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A component of the Canadian Medication Incident Reporting and Prevention System (CMIRPS).

SafeMedicationUse Newsletter

Using Your Own Medications While in Hospital


When you are staying in a hospital, the hospital pharmacy will supply any medications that you need. Sometimes, though, the hospital may not have all the medications that you take at home. In these cases, you may be asked to bring your own supply from home. It's important that you do not use any medications on your own, unless you've talked to your doctor, nurse, or pharmacist at the hospital. received a report about parents who brought an over-the-counter pain cream to the hospital to apply to their child's burns. The pain cream had not been prescribed by the doctor at the hospital and was not checked by a pharmacist before it was used. The cream was applied to the burns during a dressing change. Unfortunately, the child's damaged skin allowed too much of the pain medication in the cream to be absorbed, and the child had a seizure.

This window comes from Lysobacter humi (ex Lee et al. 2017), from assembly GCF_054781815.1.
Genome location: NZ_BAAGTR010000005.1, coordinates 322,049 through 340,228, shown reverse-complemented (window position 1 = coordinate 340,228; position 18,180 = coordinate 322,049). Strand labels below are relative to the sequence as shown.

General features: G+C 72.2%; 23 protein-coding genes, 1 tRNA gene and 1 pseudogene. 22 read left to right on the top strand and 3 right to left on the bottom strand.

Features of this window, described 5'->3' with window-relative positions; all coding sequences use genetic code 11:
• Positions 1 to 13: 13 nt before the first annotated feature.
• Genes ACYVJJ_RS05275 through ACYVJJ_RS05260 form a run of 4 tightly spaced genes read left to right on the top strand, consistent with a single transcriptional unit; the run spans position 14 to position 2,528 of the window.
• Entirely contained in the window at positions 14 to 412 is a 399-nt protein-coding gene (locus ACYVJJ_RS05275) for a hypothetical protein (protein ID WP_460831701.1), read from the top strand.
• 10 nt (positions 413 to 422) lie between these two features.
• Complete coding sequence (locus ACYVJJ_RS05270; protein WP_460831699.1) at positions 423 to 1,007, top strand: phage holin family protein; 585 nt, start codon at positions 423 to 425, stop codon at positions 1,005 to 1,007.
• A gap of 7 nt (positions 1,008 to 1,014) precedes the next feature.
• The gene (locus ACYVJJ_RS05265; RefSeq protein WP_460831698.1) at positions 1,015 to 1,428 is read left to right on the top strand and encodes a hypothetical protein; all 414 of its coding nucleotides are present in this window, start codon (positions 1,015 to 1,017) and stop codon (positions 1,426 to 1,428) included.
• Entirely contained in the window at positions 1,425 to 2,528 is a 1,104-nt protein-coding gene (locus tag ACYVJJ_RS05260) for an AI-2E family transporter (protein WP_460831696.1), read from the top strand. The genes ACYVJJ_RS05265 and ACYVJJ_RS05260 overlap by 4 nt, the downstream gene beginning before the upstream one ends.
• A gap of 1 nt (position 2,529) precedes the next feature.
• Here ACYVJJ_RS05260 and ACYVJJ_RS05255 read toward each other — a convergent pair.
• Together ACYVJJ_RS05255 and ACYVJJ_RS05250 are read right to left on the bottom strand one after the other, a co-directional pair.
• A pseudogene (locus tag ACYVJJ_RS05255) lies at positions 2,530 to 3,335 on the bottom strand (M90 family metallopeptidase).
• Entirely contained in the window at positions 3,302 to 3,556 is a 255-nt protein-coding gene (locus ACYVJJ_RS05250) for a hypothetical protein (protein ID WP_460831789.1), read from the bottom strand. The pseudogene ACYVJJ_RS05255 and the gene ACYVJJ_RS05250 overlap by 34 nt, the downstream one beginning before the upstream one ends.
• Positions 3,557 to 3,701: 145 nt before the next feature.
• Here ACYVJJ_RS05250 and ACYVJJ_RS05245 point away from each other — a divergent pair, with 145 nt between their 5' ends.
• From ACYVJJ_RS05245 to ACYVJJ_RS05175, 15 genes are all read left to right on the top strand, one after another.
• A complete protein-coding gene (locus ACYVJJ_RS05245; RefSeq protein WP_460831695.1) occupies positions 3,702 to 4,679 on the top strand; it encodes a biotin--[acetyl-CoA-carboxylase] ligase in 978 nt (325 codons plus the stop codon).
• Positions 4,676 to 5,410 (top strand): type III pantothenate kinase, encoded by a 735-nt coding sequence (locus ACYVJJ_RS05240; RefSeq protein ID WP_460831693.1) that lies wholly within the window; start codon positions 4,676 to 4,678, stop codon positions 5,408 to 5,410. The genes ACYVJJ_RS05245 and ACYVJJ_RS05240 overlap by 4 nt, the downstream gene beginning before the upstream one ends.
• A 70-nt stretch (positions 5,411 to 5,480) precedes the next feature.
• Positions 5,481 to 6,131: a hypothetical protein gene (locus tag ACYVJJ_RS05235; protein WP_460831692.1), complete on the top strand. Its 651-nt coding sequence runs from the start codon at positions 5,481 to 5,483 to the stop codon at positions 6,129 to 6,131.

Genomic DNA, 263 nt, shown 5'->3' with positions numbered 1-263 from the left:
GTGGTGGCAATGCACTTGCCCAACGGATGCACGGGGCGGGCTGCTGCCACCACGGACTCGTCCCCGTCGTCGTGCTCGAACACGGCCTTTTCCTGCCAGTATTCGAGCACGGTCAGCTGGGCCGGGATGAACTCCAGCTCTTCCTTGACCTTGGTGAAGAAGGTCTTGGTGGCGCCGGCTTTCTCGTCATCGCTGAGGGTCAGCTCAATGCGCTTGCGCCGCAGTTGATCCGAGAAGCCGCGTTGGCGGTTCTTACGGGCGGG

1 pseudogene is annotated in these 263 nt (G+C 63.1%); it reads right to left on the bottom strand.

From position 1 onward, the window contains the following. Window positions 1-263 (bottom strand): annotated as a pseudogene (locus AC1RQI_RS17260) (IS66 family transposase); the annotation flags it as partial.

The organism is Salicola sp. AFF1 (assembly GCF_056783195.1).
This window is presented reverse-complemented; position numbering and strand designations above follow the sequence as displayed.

medications has the following advice for consumers to help prevent mistakes with medications brought from home while in the hospital:

  • If you are going to the hospital, bring all of your medications with you, including prescription, nonprescription, and natural health products. Having the medications on hand will help you tell your healthcare providers about the products you have been using at home.
  • While you are in the hospital, keep only those medications that the doctor, nurse, or pharmacist have told you to keep. Send all other medications home with your family or caregiver after they have been reviewed by a healthcare provider.
  • While you are in the hospital, do not take or use any medications on your own. Wait for instructions from a healthcare provider.
  • Some medications from home may be stopped while you are in the hospital, or the doses may be changed. Don't be afraid to ask your healthcare provider to explain any medication changes.

Read some additional tips about how Medication Reconciliation Can Help to Reduce the Chance of Errors with Medicines!

Be sure to talk to your healthcare provider about the 5 Questions to Ask about Your Medications.

Medication safety bulletins contribute to Global Patient Safety Alerts

This newsletter was developed in collaboration with Best Medicines Coalition and Patients for Patient Safety Canada.

Recommendations are shared with healthcare providers, through the ISMP Canada Safety Bulletin, so that changes can be made together.

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